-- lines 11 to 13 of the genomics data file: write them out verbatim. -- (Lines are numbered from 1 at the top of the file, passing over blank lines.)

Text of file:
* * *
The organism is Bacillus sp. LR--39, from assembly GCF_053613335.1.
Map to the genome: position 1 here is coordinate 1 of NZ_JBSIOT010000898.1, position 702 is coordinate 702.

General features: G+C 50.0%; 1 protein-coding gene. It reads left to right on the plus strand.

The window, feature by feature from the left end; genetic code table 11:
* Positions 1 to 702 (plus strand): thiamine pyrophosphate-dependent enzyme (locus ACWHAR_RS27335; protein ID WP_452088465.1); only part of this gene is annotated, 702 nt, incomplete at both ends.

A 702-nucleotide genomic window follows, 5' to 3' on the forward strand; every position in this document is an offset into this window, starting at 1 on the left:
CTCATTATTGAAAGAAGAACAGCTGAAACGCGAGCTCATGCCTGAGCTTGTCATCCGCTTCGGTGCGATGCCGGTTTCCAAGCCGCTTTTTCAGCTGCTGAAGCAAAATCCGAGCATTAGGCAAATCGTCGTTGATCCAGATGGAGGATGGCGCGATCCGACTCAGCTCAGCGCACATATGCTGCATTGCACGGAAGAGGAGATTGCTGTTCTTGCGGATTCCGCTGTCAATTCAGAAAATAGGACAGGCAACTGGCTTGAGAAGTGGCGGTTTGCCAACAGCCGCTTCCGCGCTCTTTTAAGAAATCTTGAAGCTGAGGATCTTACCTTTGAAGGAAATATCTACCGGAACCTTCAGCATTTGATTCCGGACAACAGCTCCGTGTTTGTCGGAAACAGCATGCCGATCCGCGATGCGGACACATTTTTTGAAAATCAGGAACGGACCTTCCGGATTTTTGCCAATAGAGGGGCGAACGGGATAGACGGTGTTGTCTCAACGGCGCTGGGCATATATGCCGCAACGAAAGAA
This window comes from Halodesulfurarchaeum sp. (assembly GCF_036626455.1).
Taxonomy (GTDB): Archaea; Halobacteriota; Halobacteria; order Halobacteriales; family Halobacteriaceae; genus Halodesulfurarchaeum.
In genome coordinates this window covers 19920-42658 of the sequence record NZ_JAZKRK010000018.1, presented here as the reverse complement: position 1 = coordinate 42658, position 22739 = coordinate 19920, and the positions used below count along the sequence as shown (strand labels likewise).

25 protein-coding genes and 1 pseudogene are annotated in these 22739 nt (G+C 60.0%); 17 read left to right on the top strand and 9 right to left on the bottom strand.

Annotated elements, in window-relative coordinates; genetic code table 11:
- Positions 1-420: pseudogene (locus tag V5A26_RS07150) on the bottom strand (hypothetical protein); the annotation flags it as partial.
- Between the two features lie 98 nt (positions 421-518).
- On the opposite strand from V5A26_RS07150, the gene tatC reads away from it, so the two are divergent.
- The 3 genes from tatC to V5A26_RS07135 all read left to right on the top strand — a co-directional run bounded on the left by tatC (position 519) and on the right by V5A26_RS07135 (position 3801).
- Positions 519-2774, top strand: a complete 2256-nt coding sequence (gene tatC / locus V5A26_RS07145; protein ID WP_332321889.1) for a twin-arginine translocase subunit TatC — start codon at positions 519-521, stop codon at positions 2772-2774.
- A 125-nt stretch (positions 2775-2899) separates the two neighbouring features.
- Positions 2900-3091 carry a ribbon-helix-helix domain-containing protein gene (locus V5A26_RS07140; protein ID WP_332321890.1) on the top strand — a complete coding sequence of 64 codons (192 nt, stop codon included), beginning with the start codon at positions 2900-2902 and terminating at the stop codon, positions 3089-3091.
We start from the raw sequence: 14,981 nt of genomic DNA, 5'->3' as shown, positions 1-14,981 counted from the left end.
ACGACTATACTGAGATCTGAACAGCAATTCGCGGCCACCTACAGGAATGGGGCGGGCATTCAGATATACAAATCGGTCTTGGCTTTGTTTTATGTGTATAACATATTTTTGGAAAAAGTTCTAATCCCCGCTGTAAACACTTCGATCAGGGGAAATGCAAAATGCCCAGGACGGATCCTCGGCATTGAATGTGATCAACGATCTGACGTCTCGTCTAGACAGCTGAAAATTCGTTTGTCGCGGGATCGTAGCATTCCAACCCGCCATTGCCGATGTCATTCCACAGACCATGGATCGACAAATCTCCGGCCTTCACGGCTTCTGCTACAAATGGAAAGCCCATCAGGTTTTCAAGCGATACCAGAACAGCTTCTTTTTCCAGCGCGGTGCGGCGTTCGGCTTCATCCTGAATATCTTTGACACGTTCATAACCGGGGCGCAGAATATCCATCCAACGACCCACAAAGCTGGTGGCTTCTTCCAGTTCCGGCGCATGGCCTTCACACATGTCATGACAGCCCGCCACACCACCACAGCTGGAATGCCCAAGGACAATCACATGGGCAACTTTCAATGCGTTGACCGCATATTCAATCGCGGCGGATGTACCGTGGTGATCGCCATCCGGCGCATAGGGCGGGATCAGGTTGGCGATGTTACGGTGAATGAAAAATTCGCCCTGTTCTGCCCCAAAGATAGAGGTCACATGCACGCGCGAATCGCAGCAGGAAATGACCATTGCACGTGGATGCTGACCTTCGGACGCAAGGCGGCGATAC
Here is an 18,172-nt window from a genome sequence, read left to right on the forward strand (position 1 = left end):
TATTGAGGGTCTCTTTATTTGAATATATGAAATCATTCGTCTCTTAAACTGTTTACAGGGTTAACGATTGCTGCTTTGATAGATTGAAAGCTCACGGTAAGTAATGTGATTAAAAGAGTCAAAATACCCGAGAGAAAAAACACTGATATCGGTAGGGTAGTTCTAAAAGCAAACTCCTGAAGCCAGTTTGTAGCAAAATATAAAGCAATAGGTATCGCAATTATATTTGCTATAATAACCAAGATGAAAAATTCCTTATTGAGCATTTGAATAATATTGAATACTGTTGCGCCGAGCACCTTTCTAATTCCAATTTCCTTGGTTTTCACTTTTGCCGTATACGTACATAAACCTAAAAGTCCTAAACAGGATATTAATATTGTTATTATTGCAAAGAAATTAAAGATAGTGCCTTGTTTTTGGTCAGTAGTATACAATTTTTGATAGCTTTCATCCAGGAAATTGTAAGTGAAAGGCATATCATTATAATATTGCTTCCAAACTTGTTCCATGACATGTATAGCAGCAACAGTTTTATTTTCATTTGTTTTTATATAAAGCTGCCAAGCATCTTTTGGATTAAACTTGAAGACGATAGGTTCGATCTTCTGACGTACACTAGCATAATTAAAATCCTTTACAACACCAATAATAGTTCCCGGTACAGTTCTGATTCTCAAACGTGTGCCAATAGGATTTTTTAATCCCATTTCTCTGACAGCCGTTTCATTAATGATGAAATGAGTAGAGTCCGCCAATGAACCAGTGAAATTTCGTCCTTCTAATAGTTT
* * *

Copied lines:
25 protein-coding genes and 1 pseudogene are annotated in these 22739 nt (G+C 60.0%); 17 read left to right on the top strand and 9 right to left on the bottom strand.

Annotated elements, in window-relative coordinates; genetic code table 11:
- Positions 1-420: pseudogene (locus tag V5A26_RS07150) on the bottom strand (hypothetical protein); the annotation flags it as partial.